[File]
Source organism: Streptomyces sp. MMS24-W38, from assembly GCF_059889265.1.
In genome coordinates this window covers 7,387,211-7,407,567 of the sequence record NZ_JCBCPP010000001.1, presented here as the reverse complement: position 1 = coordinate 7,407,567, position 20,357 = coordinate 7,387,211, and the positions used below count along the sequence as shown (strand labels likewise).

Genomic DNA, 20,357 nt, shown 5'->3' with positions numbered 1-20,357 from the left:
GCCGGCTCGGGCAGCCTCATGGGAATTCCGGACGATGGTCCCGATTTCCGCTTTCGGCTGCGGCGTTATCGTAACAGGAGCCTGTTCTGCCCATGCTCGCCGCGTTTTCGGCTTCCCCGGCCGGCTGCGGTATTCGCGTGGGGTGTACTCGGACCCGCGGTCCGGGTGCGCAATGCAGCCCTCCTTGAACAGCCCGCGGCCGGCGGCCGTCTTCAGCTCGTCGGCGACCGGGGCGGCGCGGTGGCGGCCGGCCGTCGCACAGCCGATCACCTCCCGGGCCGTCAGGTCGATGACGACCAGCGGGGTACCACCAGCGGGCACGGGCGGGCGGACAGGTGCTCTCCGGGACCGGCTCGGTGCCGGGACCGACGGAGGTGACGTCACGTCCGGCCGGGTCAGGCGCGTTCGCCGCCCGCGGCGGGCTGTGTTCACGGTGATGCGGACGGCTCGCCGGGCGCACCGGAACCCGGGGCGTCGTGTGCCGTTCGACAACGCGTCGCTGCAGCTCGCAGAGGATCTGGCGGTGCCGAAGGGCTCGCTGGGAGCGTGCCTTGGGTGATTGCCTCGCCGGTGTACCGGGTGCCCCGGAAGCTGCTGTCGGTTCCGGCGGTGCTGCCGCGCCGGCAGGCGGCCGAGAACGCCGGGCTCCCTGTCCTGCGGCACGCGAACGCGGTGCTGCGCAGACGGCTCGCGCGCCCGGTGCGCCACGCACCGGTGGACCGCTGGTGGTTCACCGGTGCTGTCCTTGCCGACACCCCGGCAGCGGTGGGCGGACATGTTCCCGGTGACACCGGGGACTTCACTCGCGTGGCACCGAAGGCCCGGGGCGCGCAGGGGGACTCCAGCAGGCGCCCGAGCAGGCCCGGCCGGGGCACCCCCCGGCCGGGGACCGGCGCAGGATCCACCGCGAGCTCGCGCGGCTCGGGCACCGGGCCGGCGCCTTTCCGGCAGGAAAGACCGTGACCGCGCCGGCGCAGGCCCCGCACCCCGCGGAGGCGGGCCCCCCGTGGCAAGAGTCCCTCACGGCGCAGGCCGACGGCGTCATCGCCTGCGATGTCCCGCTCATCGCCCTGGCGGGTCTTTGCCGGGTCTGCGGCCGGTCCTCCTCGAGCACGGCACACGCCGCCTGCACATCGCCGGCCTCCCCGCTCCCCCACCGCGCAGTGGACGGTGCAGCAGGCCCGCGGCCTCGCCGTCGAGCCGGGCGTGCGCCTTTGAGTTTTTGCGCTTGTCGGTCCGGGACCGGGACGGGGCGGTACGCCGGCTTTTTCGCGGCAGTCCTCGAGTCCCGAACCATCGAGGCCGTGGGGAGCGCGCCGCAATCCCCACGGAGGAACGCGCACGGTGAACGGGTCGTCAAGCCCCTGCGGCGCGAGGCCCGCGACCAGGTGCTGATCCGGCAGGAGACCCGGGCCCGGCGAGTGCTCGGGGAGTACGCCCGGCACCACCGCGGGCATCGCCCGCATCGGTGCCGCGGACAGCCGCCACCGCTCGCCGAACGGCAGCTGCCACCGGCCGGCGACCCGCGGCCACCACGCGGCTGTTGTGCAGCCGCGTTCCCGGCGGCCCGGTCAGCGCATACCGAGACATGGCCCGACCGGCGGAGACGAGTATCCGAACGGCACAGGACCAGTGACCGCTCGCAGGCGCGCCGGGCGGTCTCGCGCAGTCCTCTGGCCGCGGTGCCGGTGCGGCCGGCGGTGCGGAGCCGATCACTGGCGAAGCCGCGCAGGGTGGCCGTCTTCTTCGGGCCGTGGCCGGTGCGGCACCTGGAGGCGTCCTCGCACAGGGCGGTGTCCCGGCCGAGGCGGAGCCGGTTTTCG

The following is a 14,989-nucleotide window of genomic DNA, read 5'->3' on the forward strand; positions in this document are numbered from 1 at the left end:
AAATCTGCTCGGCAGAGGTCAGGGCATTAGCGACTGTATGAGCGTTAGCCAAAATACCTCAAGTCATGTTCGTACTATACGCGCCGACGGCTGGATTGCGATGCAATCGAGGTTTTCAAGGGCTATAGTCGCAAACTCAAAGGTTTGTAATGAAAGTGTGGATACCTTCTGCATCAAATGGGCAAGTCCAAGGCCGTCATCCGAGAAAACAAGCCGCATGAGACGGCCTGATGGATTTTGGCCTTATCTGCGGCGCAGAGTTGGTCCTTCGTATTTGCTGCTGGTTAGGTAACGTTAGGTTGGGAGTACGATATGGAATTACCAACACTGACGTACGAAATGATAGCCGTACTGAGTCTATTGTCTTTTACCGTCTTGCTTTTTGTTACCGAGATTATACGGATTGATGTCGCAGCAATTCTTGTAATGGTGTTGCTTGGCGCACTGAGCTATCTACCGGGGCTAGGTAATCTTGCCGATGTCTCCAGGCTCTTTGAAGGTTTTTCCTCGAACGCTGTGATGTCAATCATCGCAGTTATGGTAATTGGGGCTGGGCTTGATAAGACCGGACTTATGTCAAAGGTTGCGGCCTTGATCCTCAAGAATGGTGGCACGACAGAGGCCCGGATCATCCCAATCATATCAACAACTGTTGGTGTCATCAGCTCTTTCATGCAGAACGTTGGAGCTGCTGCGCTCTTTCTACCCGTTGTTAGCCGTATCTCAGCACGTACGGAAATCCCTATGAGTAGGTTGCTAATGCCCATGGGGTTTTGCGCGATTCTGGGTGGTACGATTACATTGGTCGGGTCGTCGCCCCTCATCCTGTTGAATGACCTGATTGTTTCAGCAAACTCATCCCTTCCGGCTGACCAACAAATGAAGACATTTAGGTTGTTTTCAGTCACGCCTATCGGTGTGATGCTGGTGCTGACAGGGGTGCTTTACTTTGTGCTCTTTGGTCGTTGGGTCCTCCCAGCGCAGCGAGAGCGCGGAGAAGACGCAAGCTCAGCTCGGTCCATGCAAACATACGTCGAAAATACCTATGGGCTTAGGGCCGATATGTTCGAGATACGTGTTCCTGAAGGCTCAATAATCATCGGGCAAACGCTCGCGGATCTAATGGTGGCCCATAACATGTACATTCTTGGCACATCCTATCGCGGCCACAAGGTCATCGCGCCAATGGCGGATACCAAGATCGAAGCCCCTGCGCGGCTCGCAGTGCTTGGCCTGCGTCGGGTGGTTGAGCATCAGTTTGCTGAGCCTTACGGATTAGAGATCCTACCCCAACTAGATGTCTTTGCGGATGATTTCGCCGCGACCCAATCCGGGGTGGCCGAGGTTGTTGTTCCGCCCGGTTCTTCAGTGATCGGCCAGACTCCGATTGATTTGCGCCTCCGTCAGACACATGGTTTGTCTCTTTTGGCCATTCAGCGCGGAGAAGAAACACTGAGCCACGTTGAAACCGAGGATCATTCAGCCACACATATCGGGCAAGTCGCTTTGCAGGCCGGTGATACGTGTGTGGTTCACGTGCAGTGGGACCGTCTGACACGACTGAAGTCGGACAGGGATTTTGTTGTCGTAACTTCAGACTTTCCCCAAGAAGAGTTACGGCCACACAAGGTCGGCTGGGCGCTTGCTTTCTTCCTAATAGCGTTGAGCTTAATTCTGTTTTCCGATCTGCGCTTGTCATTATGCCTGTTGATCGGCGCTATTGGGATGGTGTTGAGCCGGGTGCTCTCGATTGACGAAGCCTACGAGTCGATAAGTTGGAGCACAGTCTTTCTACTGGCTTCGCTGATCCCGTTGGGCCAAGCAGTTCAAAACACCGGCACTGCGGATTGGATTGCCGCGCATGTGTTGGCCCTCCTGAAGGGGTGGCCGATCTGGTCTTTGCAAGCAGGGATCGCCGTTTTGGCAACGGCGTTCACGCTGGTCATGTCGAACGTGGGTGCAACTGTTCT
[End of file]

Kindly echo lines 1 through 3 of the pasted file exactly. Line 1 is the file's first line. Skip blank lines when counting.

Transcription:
Source organism: Streptomyces sp. MMS24-W38, from assembly GCF_059889265.1.
In genome coordinates this window covers 7,387,211-7,407,567 of the sequence record NZ_JCBCPP010000001.1, presented here as the reverse complement: position 1 = coordinate 7,407,567, position 20,357 = coordinate 7,387,211, and the positions used below count along the sequence as shown (strand labels likewise).

Genomic DNA, 20,357 nt, shown 5'->3' with positions numbered 1-20,357 from the left: